Defending champions Germany snatched an extraordinary victory in Sochi at the expense of Sweden on Saturday night to put themselves firmly in the driving seat for a place in the last 16 of the World Cup in a dramatic stoppage-time finale.
The holders looked to have half a foot out of the tournament with the scores locked at 1-1 and a man down after Jérôme Boateng's red card 10 minutes from time until Toni Kroos popped up in the 95th minute to crack home a shot from a free-kick one-two with Marco Reus that saved Joachim Löw’s side from the almost certain fate of crashing out in Russia after Mexico had beaten South Korea earlier in the day.
Reus cancelled out Ola Toivonen’s clever first-half strike just after the restart, latching onto a cross from Timo Werner, who had been redeployed on the wing after a barren opening 45 in what proved to a masterstroke from Löw. The Leipzig forward was a constant thorn in Sweden’s left side and it was Werner who also won what proved to be the decisive free kick with the clock ticking towards Germany’s likely early exit for the first time in 80 years.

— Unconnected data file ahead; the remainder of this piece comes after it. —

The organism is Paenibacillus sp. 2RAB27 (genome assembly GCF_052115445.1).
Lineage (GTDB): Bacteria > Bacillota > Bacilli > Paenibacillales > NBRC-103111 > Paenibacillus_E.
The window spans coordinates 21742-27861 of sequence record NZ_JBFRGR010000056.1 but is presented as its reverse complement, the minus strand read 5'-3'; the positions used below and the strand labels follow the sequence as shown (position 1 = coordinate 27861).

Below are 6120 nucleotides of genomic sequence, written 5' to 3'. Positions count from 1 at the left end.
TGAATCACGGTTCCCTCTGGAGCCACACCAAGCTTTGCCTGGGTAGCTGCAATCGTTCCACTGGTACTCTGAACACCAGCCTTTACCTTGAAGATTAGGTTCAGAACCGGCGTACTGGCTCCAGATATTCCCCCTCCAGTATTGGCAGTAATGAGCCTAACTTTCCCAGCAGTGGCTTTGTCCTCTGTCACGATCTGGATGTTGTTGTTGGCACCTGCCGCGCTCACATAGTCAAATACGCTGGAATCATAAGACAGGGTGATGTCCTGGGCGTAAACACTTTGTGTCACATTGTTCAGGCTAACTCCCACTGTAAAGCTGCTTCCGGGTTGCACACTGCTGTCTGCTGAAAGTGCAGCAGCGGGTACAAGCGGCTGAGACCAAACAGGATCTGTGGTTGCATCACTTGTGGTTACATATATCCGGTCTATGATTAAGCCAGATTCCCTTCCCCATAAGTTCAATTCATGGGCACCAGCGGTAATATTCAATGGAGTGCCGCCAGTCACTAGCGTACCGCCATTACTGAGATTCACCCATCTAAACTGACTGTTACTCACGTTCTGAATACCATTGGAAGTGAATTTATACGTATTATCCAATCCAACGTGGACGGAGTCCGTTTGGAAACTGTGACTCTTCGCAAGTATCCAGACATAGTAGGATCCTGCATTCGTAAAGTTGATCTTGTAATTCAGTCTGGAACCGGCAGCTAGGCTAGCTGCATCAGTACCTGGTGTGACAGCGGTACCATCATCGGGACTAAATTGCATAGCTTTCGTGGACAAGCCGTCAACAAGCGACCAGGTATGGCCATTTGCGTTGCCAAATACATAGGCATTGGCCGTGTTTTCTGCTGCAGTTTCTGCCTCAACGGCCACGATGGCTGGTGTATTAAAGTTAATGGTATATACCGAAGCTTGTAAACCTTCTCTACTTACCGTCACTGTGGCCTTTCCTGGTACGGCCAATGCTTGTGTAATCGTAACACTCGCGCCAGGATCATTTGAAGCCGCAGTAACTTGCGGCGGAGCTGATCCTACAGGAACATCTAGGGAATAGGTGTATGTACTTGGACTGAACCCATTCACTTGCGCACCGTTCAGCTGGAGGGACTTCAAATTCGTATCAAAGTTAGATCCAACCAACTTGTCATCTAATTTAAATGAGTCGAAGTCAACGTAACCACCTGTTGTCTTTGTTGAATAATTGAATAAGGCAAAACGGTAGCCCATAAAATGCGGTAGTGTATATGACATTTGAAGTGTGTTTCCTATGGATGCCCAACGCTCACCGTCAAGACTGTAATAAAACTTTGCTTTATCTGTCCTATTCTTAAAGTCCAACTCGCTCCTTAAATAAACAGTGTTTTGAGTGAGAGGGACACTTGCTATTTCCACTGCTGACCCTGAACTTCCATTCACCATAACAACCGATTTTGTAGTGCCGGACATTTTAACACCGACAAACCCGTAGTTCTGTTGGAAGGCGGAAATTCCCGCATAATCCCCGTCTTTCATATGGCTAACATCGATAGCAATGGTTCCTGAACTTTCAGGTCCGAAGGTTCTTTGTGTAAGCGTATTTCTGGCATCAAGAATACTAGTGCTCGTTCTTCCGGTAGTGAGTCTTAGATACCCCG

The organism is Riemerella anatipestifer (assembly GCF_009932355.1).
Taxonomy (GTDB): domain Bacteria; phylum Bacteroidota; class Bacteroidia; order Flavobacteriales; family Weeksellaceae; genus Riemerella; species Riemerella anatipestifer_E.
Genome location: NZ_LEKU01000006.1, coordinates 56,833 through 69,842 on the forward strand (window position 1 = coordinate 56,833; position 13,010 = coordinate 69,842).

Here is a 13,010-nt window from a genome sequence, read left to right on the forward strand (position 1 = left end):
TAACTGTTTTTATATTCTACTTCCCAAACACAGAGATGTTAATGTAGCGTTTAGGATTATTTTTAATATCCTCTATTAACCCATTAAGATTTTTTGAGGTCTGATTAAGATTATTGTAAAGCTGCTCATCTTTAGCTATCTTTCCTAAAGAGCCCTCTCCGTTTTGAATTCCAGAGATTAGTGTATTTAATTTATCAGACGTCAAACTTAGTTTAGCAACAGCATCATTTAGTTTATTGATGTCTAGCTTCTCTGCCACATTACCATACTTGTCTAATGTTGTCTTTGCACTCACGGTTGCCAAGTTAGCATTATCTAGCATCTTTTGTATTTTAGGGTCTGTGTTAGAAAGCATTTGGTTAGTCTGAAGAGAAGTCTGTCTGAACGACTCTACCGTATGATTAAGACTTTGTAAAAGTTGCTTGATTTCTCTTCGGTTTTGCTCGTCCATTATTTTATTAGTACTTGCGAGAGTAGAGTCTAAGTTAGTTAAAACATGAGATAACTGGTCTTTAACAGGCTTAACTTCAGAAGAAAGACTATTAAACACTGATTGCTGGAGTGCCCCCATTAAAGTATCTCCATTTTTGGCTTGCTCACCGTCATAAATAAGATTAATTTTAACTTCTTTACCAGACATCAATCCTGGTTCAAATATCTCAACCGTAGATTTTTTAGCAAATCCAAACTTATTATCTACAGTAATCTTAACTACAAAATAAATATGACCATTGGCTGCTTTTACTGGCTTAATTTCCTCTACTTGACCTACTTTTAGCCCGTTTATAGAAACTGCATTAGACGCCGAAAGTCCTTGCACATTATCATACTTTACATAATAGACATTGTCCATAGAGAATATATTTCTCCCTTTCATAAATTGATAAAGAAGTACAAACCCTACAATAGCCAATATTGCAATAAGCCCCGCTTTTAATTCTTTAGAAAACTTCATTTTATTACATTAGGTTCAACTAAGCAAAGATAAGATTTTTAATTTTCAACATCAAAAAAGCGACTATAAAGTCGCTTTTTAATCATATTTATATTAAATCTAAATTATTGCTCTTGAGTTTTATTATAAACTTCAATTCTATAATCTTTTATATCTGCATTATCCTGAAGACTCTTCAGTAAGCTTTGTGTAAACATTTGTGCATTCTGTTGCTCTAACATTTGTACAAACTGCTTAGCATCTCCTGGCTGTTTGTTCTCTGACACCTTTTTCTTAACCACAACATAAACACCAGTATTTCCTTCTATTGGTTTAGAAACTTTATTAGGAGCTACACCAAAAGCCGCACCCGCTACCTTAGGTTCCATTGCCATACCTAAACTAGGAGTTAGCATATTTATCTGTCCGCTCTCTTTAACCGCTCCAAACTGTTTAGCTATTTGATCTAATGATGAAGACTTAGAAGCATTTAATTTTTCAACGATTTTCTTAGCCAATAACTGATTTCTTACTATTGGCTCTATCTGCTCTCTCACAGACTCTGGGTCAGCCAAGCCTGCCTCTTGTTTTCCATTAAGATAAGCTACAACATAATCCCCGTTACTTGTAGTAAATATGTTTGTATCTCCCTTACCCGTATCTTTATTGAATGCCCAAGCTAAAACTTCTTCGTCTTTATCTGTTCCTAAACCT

Kroos saves Germany from curse of the holders
Kroos’ intervention sent the Germany fans inside the Fisht Olympic Stadium into rapture and rescued his country in the nick of time. Had Löw’s side failed to secure victory they would have been marooned on a single point in Group F with Sweden on four and Mexico on six and in serious danger of following in the footsteps of France, Italy and Spain, all of whom went out in the group stage as champions in 2002, 2010 and 2014 respectively.
Now, Germany’s fate is firmly in their own hands. The holders face South Korea, who are already eliminated, in their final game while Sweden play Mexico. The protagonists in Sochi are locked on points and goal difference and Sweden will have to match Germany’s result and overhaul Mexico's two-goal advantage to secure their own passage to the last 16, an outcome that looked likely until deep into stoppage time in Sochi.
The manner of Germany’s victory, achieved against a stout defensive display by Janne Andersson's side, will inject fresh belief in the holders’ camp after their opening day loss and South Korea will have to offer considerably more than they have to date to prevent Löw’s side progressing and knocking Sweden out with the same stroke.